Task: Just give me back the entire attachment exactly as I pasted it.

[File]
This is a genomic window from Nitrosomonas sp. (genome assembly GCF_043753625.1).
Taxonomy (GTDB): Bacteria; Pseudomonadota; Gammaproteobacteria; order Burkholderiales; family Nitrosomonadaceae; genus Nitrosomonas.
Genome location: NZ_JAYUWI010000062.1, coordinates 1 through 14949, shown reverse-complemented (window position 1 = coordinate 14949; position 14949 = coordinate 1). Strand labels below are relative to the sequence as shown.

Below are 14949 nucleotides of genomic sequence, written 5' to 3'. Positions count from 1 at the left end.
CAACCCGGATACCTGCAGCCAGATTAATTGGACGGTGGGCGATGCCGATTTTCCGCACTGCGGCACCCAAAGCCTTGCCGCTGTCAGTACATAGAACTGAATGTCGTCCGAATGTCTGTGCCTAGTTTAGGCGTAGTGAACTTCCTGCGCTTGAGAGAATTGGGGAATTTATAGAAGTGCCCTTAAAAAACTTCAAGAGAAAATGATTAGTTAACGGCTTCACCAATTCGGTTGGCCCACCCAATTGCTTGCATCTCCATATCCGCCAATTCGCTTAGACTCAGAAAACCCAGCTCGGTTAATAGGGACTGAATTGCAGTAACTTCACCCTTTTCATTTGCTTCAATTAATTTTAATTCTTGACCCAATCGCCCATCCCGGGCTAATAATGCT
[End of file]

This is a genomic window from Nitrosomonas sp. (genome assembly GCF_043753625.1).
Taxonomy (GTDB): Bacteria; Pseudomonadota; Gammaproteobacteria; order Burkholderiales; family Nitrosomonadaceae; genus Nitrosomonas.
Genome location: NZ_JAYUWI010000062.1, coordinates 1 through 14949, shown reverse-complemented (window position 1 = coordinate 14949; position 14949 = coordinate 1). Strand labels below are relative to the sequence as shown.

Below are 14949 nucleotides of genomic sequence, written 5' to 3'. Positions count from 1 at the left end.
CAACCCGGATACCTGCAGCCAGATTAATTGGACGGTGGGCGATGCCGATTTTCCGCACTGCGGCACCCAAAGCCTTGCCGCTGTCAGTACATAGAACTGAATGTCGTCCGAATGTCTGTGCCTAGTTTAGGCGTAGTGAACTTCCTGCGCTTGAGAGAATTGGGGAATTTATAGAAGTGCCCTTAAAAAACTTCAAGAGAAAATGATTAGTTAACGGCTTCACCAATTCGGTTGGCCCACCCAATTGCTTGCATCTCCATATCCGCCAATTCGCTTAGACTCAGAAAACCCAGCTCGGTTAATAGGGACTGAATTGCAGTAACTTCACCCTTTTCATTTGCTTCAATTAATTTTAATTCTTGACCCAATCGCCCATCCCGGGCTAATAATGCT